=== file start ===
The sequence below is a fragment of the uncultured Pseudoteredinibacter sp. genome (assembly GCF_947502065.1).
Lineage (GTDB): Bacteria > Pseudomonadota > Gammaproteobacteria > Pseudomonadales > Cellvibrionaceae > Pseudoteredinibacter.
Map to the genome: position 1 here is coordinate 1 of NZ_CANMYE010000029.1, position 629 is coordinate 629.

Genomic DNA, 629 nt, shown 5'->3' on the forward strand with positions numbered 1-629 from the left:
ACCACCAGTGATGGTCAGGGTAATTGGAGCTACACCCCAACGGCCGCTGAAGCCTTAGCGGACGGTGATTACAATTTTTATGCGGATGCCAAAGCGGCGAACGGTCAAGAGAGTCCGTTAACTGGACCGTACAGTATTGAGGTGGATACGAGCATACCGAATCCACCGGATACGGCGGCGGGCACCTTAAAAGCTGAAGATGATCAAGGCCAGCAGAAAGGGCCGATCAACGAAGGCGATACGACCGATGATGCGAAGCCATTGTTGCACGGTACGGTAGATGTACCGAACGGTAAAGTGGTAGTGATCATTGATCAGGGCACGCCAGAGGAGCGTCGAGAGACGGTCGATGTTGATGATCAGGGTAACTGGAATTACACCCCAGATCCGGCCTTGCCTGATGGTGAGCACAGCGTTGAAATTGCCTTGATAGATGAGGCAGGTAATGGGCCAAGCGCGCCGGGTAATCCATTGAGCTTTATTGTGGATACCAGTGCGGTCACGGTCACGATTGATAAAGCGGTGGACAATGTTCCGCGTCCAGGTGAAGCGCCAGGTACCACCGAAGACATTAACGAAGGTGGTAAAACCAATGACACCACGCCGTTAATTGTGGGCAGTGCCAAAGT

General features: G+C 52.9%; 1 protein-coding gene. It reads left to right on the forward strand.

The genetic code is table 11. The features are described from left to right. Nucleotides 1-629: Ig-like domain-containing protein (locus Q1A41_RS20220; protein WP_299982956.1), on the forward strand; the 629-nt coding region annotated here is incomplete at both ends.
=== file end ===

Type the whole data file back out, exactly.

The sequence below is a fragment of the uncultured Pseudoteredinibacter sp. genome (assembly GCF_947502065.1).
Lineage (GTDB): Bacteria > Pseudomonadota > Gammaproteobacteria > Pseudomonadales > Cellvibrionaceae > Pseudoteredinibacter.
Map to the genome: position 1 here is coordinate 1 of NZ_CANMYE010000029.1, position 629 is coordinate 629.

Genomic DNA, 629 nt, shown 5'->3' on the forward strand with positions numbered 1-629 from the left:
ACCACCAGTGATGGTCAGGGTAATTGGAGCTACACCCCAACGGCCGCTGAAGCCTTAGCGGACGGTGATTACAATTTTTATGCGGATGCCAAAGCGGCGAACGGTCAAGAGAGTCCGTTAACTGGACCGTACAGTATTGAGGTGGATACGAGCATACCGAATCCACCGGATACGGCGGCGGGCACCTTAAAAGCTGAAGATGATCAAGGCCAGCAGAAAGGGCCGATCAACGAAGGCGATACGACCGATGATGCGAAGCCATTGTTGCACGGTACGGTAGATGTACCGAACGGTAAAGTGGTAGTGATCATTGATCAGGGCACGCCAGAGGAGCGTCGAGAGACGGTCGATGTTGATGATCAGGGTAACTGGAATTACACCCCAGATCCGGCCTTGCCTGATGGTGAGCACAGCGTTGAAATTGCCTTGATAGATGAGGCAGGTAATGGGCCAAGCGCGCCGGGTAATCCATTGAGCTTTATTGTGGATACCAGTGCGGTCACGGTCACGATTGATAAAGCGGTGGACAATGTTCCGCGTCCAGGTGAAGCGCCAGGTACCACCGAAGACATTAACGAAGGTGGTAAAACCAATGACACCACGCCGTTAATTGTGGGCAGTGCCAAAGT

General features: G+C 52.9%; 1 protein-coding gene. It reads left to right on the forward strand.

The genetic code is table 11. The features are described from left to right. Nucleotides 1-629: Ig-like domain-containing protein (locus Q1A41_RS20220; protein WP_299982956.1), on the forward strand; the 629-nt coding region annotated here is incomplete at both ends.